"Then who did?"
Honey shrugs. "No way to know. But that's just fine. The new folks will enjoy these strawberries, the way I enjoyed the grapes. And if they add something, the garden will keep going...maybe forever." 

Tuesday, October 10, 2017

My Good Morning! by Kim Crockett Corson & Jelena Brezovec

image source: Amazon.com

My Good Morning! by Kim Crockett Corson & Jelena Brezovec (2017)

by AHK

A feisty preschooler narrates her version of a typical morning, in which she is independent and successful with all of her tasks. Mom and dad might tell a different version of events, but this isn't their story. Youngsters and anyone with a three year old will relate! Ultimately, the lively little girl's good morning sets her up to say goodbye to Daddy at daycare without tears or fuss, because she knows her good day will continue. A sweetly simple rhyming story that will fit perfectly into your storytime rotation.

Themes/Topics: daycare, first day of school, separation anxiety, toddler, behavior, independence

Sample text from first spread:

I wake up nice and early. 
I had a good sleep. 
Mommy and Daddy did not hear a peep. 
It's a new day and I'm ready to go!
But Mommy and Daddy are very slow.  

Thursday, October 5, 2017

If Sharks Disappeared by Lily Williams

image source: Amazon.com
If Sharks Disappeared by Lily Williams (2017)

by AHK

Oof, this lovely book presents a pretty bleak future if we don't take care of our world. Using straightforward easy-to-understand yet scientific language, the narrator illustrates what would happen if we lost an apex predator like sharks and how that would impact all life on earth, including humans. The young girl on the cover appears throughout the book, often with her family, providing an emotional stand-in for readers as they process the facts presented. Fortunately, the book ends on a hopeful and positive note--for now. This is a great choice for classrooms and STEM programs.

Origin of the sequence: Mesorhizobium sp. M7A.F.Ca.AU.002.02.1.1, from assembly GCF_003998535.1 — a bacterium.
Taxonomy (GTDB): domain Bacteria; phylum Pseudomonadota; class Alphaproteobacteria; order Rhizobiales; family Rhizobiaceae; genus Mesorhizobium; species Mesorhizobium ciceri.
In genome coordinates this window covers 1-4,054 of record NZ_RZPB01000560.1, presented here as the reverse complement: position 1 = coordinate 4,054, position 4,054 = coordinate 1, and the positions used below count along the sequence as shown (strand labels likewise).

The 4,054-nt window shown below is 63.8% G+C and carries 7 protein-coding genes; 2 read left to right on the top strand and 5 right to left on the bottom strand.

Themes/topics: sharks, oceans, STEM, predators, ecosystems

Sample text from two spreads: 

Sharks are apex predators, which means they are at the top of the food chain in their ecosystem, the ocean. Losing an apex predator species can cause devastating effects in an environment. 

Today, roughly between one-fourth and one-third of shark species are vulnerable to extinction because of overfishing. What could happen if this continues and sharks disappear altogether? If sharks disappeared...





Tuesday, October 3, 2017

Twindergarten by Nikki Ehrlich illustrated by Zoey Abbott

image source: Amazon.com

Twindergarten by Nikki Ehrlich illustrated by Zoey Abbott (2017)

by AHK

Twins Zoe and Dax go together like peanut butter and jelly. But for kindergarten they get assigned to separate classrooms. Before the big day, Zoe feels excited and takes the lead comforting Dax as he worries. However, when they arrive at school their roles reverse and suddenly it's Zoe who is not so sure about this whole kindergarten thing. They each make a new friend, but Zoe continues to miss Dax. They are reunited for recess, and Dax slips Zoe a special note which reminds her that no matter what, they have each other, which allows Zoe to settle in and enjoy her own experience. This is a good lesson on separation anxiety as well as a good introduction to the kinds of things kids do in kindergarten. Add it to your first-day rotation!